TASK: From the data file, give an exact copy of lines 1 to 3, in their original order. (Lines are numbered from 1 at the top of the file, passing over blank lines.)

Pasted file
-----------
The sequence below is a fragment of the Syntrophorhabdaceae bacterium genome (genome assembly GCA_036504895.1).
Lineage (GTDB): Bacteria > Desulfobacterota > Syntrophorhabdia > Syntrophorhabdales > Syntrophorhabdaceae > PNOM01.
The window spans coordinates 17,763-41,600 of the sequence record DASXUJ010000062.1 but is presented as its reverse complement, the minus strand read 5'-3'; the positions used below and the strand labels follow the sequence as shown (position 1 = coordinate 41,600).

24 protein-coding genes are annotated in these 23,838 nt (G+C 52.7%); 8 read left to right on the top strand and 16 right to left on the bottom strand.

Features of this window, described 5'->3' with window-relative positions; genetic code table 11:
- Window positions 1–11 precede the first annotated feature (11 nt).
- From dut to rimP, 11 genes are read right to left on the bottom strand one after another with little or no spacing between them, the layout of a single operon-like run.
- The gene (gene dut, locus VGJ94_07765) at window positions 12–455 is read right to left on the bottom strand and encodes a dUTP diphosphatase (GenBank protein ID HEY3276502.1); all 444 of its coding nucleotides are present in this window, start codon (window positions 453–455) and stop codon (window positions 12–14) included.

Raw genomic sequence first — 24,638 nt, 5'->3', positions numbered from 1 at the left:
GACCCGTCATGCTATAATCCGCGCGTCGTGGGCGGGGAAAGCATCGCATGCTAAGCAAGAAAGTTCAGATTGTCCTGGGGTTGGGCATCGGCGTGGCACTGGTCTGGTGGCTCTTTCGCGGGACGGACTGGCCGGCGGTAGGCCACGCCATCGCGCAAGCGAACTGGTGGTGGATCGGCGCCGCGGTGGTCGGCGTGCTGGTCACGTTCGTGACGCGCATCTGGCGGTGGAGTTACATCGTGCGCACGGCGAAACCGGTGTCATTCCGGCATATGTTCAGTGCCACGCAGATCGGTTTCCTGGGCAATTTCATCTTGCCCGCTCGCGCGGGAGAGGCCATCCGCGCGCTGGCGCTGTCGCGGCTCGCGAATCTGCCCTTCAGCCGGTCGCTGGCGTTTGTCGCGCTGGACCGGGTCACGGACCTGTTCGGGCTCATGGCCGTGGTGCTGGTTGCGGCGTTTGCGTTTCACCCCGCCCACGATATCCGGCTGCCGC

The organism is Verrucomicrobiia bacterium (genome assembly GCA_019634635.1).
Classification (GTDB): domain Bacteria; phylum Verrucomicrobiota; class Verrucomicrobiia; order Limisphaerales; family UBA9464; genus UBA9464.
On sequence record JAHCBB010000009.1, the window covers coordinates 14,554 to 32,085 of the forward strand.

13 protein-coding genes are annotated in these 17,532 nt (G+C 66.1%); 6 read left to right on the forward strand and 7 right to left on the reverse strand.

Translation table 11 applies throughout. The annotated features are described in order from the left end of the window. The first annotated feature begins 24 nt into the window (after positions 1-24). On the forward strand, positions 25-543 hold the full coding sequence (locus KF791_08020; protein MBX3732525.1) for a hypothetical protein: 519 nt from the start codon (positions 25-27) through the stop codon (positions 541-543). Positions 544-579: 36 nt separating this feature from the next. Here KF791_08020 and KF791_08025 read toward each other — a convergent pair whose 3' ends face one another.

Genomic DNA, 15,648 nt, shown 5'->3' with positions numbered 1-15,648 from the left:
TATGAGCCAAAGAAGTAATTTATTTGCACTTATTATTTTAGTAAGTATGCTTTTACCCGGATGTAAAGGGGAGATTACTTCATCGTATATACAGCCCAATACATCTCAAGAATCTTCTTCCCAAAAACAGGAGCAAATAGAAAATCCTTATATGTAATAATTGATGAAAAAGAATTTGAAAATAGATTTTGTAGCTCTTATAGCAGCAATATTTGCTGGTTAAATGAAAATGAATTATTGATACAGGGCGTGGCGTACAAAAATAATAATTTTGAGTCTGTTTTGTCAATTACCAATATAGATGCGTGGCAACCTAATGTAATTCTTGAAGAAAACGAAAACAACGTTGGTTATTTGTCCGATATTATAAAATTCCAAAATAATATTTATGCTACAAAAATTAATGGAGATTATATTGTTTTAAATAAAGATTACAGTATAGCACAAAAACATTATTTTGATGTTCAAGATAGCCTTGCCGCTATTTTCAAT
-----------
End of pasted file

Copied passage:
The sequence below is a fragment of the Syntrophorhabdaceae bacterium genome (genome assembly GCA_036504895.1).
Lineage (GTDB): Bacteria > Desulfobacterota > Syntrophorhabdia > Syntrophorhabdales > Syntrophorhabdaceae > PNOM01.
The window spans coordinates 17,763-41,600 of the sequence record DASXUJ010000062.1 but is presented as its reverse complement, the minus strand read 5'-3'; the positions used below and the strand labels follow the sequence as shown (position 1 = coordinate 41,600).